September 08, 2008
Here on the Stew, we've been as guilty as anyone for making fun of the state of the NL West. DB called it the 'NL Wurst' in this morning's Juice, while I've paid more attention to the future of the Dodgers' broadcaster than whether or not Max Scherzer can save the D'backs.
But I have to admit that I feel a little bad for doing so. I mean, a playoff chase is still a playoff chase and if you don't think that Dodgers and D'backs fans are following just as closely and living and dying with each win or less just like Mets or Phillies fans, well, then you're probably not much of a fan of baseball. I tuned into a decent part of this weekend's series — a triumphant Dodgers sweep — and enjoyed it, no matter what the teams' records were.
Obviously so did Dodgerland and a few of their takes — as well as a couple of D'back dispatches have been excerpted below:
Orel, Sons of Steve Garvey: "As they say, timing is everything. (Unless you're in real estate, then it's location, location, location.) Just over a week ago the Dodgers were coming off three consecutive series losses, including sweeps by the Phillies and Nationals, and a 9-3 loss to Arizona. Eight losses in a row — a season high.
"Turn the page to September and the Dodgers suddenly have three consecutive series wins of their own, including two sweeps. Most importantly, they won five of their final six games with Arizona, upping their season record to 10-8 against the Diamondbacks. Eight wins in a row—tying a season high.
"Everything the Dodgers need to win has been on display during the past eight games. In this span they've hit 14 total home runs, they've scored at least five runs per game, their starter hasn't gotten the win only once, and they've made only three total errors."
Helene Elliott, Los Angeles Times: "Yes, the weakness of the NL West has allowed the Dodgers to make up a lot of ground. They've benefited from the synchronized nose-dives of the Diamondbacks' top two starters, Dan Haren and Brandon Webb, and they outscored Arizona, 19-5, in sweeping the three-game series here.
"And yes, the Dodgers remain far from perfect. They struck out 12 times Sunday, 11 of those in five innings against rookie Max Scherzer. It's nothing short of mind-boggling that they're leading the division — any division — with a middle-infield combination of Blake DeWitt at second and Angel Berroa at short.
"But here they are with 19 games left in the season, standing on top of the heap, gaining ground and confidence ..."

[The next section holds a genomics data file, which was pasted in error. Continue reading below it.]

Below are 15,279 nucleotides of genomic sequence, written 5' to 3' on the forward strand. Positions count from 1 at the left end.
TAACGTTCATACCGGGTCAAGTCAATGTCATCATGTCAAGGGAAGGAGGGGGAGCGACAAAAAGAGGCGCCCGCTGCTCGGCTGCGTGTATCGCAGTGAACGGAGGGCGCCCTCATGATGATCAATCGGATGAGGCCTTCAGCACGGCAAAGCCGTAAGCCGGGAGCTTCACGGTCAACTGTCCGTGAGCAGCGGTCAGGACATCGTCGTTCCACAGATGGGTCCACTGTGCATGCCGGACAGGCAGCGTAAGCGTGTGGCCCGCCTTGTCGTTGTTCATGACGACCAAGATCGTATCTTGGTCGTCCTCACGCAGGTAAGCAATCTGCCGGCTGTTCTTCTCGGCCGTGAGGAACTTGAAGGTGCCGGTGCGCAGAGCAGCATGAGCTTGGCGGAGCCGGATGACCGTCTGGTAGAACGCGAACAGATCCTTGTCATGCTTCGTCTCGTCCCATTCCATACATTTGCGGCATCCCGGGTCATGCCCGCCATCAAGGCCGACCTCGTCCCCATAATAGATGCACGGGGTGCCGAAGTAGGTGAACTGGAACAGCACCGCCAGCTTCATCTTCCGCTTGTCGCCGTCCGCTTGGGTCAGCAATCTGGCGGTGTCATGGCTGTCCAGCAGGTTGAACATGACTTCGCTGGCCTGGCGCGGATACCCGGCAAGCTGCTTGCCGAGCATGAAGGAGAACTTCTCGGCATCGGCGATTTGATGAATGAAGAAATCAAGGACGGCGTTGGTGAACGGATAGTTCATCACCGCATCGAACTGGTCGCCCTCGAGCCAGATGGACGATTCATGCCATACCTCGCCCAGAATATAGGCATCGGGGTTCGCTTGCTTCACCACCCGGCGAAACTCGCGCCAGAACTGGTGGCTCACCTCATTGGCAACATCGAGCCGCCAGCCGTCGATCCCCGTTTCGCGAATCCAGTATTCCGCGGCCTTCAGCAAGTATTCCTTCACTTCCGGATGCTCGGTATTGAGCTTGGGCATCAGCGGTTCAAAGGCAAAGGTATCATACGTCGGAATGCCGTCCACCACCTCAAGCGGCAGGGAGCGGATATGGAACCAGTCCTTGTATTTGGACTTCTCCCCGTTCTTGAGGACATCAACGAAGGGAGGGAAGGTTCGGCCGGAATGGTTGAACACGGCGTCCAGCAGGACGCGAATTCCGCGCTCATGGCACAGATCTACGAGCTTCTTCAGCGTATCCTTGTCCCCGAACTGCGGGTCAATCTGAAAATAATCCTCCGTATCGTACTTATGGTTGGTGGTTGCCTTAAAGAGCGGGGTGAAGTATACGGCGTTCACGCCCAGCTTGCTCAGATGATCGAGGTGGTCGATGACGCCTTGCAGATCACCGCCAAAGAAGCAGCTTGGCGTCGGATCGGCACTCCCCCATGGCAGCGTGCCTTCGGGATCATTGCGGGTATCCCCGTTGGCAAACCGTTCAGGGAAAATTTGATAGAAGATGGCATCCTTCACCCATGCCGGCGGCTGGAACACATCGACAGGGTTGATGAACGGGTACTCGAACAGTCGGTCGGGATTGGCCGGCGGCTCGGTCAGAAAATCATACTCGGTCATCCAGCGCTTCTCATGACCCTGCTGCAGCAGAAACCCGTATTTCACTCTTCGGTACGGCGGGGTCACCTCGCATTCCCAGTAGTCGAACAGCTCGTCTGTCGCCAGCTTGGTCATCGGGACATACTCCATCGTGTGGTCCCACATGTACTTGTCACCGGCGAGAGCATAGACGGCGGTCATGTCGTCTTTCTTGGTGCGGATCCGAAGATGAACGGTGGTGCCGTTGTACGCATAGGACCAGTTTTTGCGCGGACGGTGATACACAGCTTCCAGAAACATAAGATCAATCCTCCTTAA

Kambrothers, Blue Notes: Sweeps Week — Not the ultra-competitive version that rules the TV industry, although in the case of the Dodgers, these last seven days carried a similar importance that would make NBC, CBS, ABC, and Telemundo work a sweat. Last Monday saw the Dodgers begin a new series against San Diego, one that concluded with a sweep result that kept the Blue on a roll. Seven days later, here we are, with a 5-3 win over the D-Backs in the books and another sweep on the ol' resume.
Jon Weisman, Dodger Thoughts: "As for the Dodgers, who have made up six games in the standings in nine days, things are going as right now as they were going wrong before. That's not a character transplant. That's baseball."
Nick Piecoro, Arizona Republic: "Leaders in the National League West for 137 days this season, leaders by 4 1/2 games 10 days ago, the Diamondbacks trail the Dodgers by 1 1/2 games. Their fate no longer rests in their own hands.
"'This was a game that would have been big for us,' slugger Adam Dunn said. 'We played hard, but they made the plays and got the key hits. We didn't.' ...
"The day began with manager Bob Melvin holding a team meeting before batting practice, and though the ensuing game certainly had a better feel than the blowout losses that opened the series, the Diamondbacks made enough mistakes to ensure defeat."
Jim McLennan, AZ Snakepit: "Onwards to San Francisco, but I have little hope left for the stretch run. Yes, we did indeed see what the Diamondbacks were made of this afternoon. It appears to be styrofoam, balsa wood and groundless optimism, assembled by a committee of inept third-graders."